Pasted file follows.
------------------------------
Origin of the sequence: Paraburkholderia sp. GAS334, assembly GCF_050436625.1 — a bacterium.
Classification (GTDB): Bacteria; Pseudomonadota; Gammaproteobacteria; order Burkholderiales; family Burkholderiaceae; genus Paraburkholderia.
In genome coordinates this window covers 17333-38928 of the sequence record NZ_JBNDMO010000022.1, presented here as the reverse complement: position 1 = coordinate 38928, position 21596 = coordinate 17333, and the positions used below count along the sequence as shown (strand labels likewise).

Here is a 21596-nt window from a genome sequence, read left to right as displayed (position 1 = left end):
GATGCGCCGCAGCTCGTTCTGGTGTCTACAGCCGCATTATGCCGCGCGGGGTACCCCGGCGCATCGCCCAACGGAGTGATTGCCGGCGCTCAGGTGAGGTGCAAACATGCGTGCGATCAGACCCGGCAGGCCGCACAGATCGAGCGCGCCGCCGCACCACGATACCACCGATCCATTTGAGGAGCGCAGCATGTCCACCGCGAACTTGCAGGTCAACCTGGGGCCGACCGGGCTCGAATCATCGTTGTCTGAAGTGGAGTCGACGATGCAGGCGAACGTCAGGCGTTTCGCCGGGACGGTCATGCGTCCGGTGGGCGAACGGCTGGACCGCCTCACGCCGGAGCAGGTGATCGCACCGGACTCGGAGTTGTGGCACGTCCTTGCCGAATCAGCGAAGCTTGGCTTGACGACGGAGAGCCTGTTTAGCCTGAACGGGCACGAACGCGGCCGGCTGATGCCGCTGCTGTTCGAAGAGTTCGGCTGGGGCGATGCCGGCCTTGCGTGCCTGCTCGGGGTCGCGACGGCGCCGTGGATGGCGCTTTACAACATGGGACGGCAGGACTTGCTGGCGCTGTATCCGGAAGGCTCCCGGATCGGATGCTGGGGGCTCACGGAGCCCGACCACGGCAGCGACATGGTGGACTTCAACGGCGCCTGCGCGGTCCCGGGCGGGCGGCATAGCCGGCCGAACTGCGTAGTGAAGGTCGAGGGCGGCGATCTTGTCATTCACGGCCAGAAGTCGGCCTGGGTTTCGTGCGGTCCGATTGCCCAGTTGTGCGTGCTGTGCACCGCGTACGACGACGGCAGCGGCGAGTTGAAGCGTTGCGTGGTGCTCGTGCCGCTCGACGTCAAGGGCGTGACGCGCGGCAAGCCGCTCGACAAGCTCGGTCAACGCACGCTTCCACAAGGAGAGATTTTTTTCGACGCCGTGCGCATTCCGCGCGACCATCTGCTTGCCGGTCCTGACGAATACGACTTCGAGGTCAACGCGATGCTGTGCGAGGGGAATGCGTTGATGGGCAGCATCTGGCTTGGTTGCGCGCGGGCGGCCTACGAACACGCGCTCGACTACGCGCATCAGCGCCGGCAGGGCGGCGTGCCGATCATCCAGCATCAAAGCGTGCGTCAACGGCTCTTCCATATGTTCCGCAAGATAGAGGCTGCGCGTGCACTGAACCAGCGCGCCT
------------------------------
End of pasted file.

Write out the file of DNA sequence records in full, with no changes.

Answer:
Origin of the sequence: Paraburkholderia sp. GAS334, assembly GCF_050436625.1 — a bacterium.
Classification (GTDB): Bacteria; Pseudomonadota; Gammaproteobacteria; order Burkholderiales; family Burkholderiaceae; genus Paraburkholderia.
In genome coordinates this window covers 17333-38928 of the sequence record NZ_JBNDMO010000022.1, presented here as the reverse complement: position 1 = coordinate 38928, position 21596 = coordinate 17333, and the positions used below count along the sequence as shown (strand labels likewise).

Here is a 21596-nt window from a genome sequence, read left to right as displayed (position 1 = left end):
GATGCGCCGCAGCTCGTTCTGGTGTCTACAGCCGCATTATGCCGCGCGGGGTACCCCGGCGCATCGCCCAACGGAGTGATTGCCGGCGCTCAGGTGAGGTGCAAACATGCGTGCGATCAGACCCGGCAGGCCGCACAGATCGAGCGCGCCGCCGCACCACGATACCACCGATCCATTTGAGGAGCGCAGCATGTCCACCGCGAACTTGCAGGTCAACCTGGGGCCGACCGGGCTCGAATCATCGTTGTCTGAAGTGGAGTCGACGATGCAGGCGAACGTCAGGCGTTTCGCCGGGACGGTCATGCGTCCGGTGGGCGAACGGCTGGACCGCCTCACGCCGGAGCAGGTGATCGCACCGGACTCGGAGTTGTGGCACGTCCTTGCCGAATCAGCGAAGCTTGGCTTGACGACGGAGAGCCTGTTTAGCCTGAACGGGCACGAACGCGGCCGGCTGATGCCGCTGCTGTTCGAAGAGTTCGGCTGGGGCGATGCCGGCCTTGCGTGCCTGCTCGGGGTCGCGACGGCGCCGTGGATGGCGCTTTACAACATGGGACGGCAGGACTTGCTGGCGCTGTATCCGGAAGGCTCCCGGATCGGATGCTGGGGGCTCACGGAGCCCGACCACGGCAGCGACATGGTGGACTTCAACGGCGCCTGCGCGGTCCCGGGCGGGCGGCATAGCCGGCCGAACTGCGTAGTGAAGGTCGAGGGCGGCGATCTTGTCATTCACGGCCAGAAGTCGGCCTGGGTTTCGTGCGGTCCGATTGCCCAGTTGTGCGTGCTGTGCACCGCGTACGACGACGGCAGCGGCGAGTTGAAGCGTTGCGTGGTGCTCGTGCCGCTCGACGTCAAGGGCGTGACGCGCGGCAAGCCGCTCGACAAGCTCGGTCAACGCACGCTTCCACAAGGAGAGATTTTTTTCGACGCCGTGCGCATTCCGCGCGACCATCTGCTTGCCGGTCCTGACGAATACGACTTCGAGGTCAACGCGATGCTGTGCGAGGGGAATGCGTTGATGGGCAGCATCTGGCTTGGTTGCGCGCGGGCGGCCTACGAACACGCGCTCGACTACGCGCATCAGCGCCGGCAGGGCGGCGTGCCGATCATCCAGCATCAAAGCGTGCGTCAACGGCTCTTCCATATGTTCCGCAAGATAGAGGCTGCGCGTGCACTGAACCAGCGCGCCT